by Randolph T. Holhut
American Reporter Correspondent
February 20, 2010
WE CAN'T BE A SUPERPOWER ON BORROWED MONEY
DUMMERSTON, Vt. -- It's hard to believe, but according to the Project on Defense Alternatives, the Defense Department has been given about $7.2 trillion since 1998, when the post-Cold War decline in defense spending ended. This includes President Obama's proposed total military budget for fiscal year 2011 of more than $1 trillion - which represents the biggest share of the federal budget since World War II.
So while the so-called deficit hawks in Washington are squawking about President Obama's proposed $3.8 trillion federal budget for fiscal 2011, and talk about shelving health care reform, or making cuts to Medicare, Social Security and other social welfare programs has increased, one area of the budget is off-limits to the budget-cutters - military spending.
Certainly, there is reason to be alarmed by a budget that has an estimated deficit of $1.6 trillion. A huge sum that our nation will have to borrow, mostly from China and Japan - two countries to which the United States already owes $1.5 trillion. Just the debt service on that borrowing will cost $250 billion. But how ironic is it that the newest recipient of the Nobel Peace Prize has proposed a military budget that is scarcely unchanged from the Bush Administration's spending priorities?
This $1 trillion figure includes the $250 million that the wars in Iraq and Afghanistan will cost, as well as the secret "black" military programs that cost about $70 billion. It also includes military aid to nations such as Egypt, Israel and Pakistan, paying for the 225,000 military "contractors" that supplement our soldiers, and the $75 billion it costs to maintain 16 intelligence agencies with 200,000 employees.
Does it not seem a little out of whack that military and intelligence spending keeps relentlessly increasing while our economy struggles with a deep recession and an unemployment rate of near 10 percent? Why does military spending gobble up one-fifth of all federal spending and nearly 45 percent of tax revenues?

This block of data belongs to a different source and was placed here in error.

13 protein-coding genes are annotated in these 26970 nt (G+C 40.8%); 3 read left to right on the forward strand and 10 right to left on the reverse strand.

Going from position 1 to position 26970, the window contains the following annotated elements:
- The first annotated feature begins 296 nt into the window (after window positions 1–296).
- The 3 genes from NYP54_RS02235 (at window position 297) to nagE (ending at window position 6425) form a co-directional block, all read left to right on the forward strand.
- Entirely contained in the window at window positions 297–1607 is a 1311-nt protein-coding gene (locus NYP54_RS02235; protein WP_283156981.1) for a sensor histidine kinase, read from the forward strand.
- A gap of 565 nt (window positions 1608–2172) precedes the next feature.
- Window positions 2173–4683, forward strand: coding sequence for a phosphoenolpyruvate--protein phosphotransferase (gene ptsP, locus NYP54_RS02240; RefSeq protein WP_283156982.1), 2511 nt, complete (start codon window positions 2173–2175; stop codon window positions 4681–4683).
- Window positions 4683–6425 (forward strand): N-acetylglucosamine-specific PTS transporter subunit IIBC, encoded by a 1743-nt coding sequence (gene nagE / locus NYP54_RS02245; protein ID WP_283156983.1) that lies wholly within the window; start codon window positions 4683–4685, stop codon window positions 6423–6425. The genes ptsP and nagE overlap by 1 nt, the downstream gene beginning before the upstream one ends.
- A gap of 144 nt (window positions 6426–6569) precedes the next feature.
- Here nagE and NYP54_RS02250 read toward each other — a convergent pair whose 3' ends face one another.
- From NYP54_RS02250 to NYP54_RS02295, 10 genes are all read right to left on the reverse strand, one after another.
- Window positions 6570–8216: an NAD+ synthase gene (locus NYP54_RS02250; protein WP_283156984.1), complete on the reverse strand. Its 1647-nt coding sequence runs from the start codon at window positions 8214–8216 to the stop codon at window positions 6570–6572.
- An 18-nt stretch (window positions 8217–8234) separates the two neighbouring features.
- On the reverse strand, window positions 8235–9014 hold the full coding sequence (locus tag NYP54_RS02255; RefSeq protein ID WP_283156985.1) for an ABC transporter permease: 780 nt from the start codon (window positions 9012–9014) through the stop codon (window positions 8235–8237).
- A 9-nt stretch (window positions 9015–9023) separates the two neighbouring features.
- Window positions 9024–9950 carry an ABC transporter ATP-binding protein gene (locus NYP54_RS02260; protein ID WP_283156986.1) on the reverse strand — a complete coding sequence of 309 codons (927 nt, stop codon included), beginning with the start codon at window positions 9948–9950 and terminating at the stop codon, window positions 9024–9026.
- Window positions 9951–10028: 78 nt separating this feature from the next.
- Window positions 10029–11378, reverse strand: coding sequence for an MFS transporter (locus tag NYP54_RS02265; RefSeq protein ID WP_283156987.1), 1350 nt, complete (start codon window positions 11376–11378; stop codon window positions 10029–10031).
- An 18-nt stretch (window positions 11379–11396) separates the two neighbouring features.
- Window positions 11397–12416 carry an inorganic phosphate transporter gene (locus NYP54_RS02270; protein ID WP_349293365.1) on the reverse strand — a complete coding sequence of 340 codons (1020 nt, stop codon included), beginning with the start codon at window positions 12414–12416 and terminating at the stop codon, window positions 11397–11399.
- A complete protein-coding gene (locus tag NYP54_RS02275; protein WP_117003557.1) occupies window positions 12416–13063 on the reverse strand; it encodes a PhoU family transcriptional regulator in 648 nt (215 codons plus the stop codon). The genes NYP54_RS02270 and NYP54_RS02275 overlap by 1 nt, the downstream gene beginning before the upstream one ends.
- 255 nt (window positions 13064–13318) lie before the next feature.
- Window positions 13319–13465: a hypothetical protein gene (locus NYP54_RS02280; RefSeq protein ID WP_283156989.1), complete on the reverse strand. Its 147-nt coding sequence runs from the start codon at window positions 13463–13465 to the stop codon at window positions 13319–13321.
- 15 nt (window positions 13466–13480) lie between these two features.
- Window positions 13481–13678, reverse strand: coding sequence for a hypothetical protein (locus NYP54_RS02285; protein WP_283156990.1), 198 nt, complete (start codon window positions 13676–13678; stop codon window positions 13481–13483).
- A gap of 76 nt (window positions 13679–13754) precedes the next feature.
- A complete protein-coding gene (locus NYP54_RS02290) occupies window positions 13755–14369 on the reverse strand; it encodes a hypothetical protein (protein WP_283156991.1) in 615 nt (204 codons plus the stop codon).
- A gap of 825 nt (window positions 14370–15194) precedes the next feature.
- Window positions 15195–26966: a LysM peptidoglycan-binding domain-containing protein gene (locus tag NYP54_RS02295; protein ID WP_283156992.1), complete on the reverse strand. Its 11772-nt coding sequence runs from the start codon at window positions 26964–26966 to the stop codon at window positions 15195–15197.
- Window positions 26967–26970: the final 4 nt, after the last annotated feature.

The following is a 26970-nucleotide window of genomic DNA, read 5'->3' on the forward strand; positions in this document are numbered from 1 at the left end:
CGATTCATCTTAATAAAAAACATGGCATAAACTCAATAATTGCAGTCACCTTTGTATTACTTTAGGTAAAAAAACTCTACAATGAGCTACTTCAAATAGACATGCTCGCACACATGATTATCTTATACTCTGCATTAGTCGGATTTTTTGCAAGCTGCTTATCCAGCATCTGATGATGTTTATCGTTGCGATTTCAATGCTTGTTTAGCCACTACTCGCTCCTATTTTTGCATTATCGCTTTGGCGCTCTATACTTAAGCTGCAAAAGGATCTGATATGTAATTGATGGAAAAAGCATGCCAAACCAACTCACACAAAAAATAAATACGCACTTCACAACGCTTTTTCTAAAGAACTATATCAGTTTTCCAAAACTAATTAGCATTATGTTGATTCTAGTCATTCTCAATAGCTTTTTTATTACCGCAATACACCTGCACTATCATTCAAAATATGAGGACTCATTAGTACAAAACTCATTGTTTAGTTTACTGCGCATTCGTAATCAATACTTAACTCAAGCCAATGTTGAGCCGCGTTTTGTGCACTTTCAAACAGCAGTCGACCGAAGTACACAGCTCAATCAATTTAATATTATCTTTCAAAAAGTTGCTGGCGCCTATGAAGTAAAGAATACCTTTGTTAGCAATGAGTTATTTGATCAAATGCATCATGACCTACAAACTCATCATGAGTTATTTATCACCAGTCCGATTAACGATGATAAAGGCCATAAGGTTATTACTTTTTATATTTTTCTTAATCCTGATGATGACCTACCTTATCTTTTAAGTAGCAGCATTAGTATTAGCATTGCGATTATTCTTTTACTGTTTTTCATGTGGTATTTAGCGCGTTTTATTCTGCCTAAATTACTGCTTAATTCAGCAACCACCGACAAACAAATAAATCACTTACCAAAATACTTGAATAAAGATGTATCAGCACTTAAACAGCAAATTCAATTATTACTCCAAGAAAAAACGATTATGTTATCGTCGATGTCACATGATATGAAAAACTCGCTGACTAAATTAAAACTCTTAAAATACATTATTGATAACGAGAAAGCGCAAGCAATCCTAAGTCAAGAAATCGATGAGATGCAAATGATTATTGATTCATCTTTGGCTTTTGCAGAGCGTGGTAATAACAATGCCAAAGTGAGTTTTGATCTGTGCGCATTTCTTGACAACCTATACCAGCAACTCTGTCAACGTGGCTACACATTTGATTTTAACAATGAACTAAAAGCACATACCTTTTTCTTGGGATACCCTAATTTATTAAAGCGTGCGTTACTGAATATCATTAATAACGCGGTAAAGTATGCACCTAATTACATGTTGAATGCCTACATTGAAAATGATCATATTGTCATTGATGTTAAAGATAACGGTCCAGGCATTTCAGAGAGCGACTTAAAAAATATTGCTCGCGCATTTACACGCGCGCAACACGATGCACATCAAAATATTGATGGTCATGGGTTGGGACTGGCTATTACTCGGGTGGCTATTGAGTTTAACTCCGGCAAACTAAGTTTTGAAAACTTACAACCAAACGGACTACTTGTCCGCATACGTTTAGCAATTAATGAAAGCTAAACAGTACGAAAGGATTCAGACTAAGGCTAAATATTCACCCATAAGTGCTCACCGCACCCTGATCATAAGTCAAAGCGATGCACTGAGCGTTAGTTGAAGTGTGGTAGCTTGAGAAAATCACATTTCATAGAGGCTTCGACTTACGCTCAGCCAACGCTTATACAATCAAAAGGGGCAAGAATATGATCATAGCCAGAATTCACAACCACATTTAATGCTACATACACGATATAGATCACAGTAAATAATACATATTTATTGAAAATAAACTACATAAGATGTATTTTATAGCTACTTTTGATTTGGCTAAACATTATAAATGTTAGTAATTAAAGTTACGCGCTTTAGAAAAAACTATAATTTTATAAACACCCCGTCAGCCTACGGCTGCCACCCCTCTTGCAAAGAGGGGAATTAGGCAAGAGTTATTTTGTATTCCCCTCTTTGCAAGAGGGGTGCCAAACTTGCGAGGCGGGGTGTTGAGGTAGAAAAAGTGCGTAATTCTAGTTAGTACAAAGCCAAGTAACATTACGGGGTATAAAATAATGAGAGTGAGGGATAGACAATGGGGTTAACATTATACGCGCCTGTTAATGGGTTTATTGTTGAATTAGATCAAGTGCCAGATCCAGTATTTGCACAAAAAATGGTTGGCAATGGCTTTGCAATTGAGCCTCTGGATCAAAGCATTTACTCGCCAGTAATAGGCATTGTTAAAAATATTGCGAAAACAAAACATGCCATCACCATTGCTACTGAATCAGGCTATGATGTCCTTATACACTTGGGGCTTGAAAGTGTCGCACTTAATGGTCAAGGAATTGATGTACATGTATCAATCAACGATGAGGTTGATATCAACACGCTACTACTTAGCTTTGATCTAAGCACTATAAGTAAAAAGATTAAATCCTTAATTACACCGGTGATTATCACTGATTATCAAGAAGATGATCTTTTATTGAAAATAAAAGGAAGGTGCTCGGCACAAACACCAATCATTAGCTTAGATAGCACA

Why is it that the United States now accounts for half of the total world military spending, while China and Russia combined spend only 10 percent of what we do? Why is this nation borrowing money to pay for the maintenance of 750 U.S. military bases in 50 nations? Why are there 255,000 U.S. service members stationed abroad - 116,000 in Europe, nearly 100,000 in Japan and South Korea - in addition to those service members now in Iraq and Afghanistan?
We're coming up on the end of seven years of war in Iraq. We've been in Afghanistan for more than eight years. The combined costs of both wars, which weren't included in the federal budgets during the Bush years, is about $1 trillion dollars - again, mostly funded with borrowed money.
History has shown that debt and imperial overreach have toppled more countries than foreign invaders. The British Empire fell after World War II when Great Britain couldn't afford to maintain it. The Soviet Union collapsed in 1991 after spending itself into ruin keeping up with a U.S. military buildup in the 1980s.
Now look at the United States today. Combine a military that's spread too thin in too many places with an unwillingness to fully fund through taxation the cost of having our soldiers garrisoned in 50 nations, and you have a recipe for economic collapse.
As James Madison wrote in 1795: "Of all the enemies of true liberty, war is, perhaps, the most to be dreaded, because it comprises and develops the germ of every other. War is the parent of armies; from these proceed debts and taxes; and armies, and debts, and taxes are the known instruments for bringing the many under the domination of the few. ... No nation can preserve its freedom in the midst of continual warfare."
No nation can't afford the amount of military spending and debt service that threatens to devour the U.S. economy. Our leaders refuse to confront the reality that six decades of a permanent war economy, coupled with dreams of being the lone superpower controlling the world, is bankrupting our nation.
American Reporter Correspondent Randolph T. Holhut has been a journalist in New England for nearly 30 years. He edited "The George Seldes Reader" (Barricade Books). He can be reached at firstname.lastname@example.org.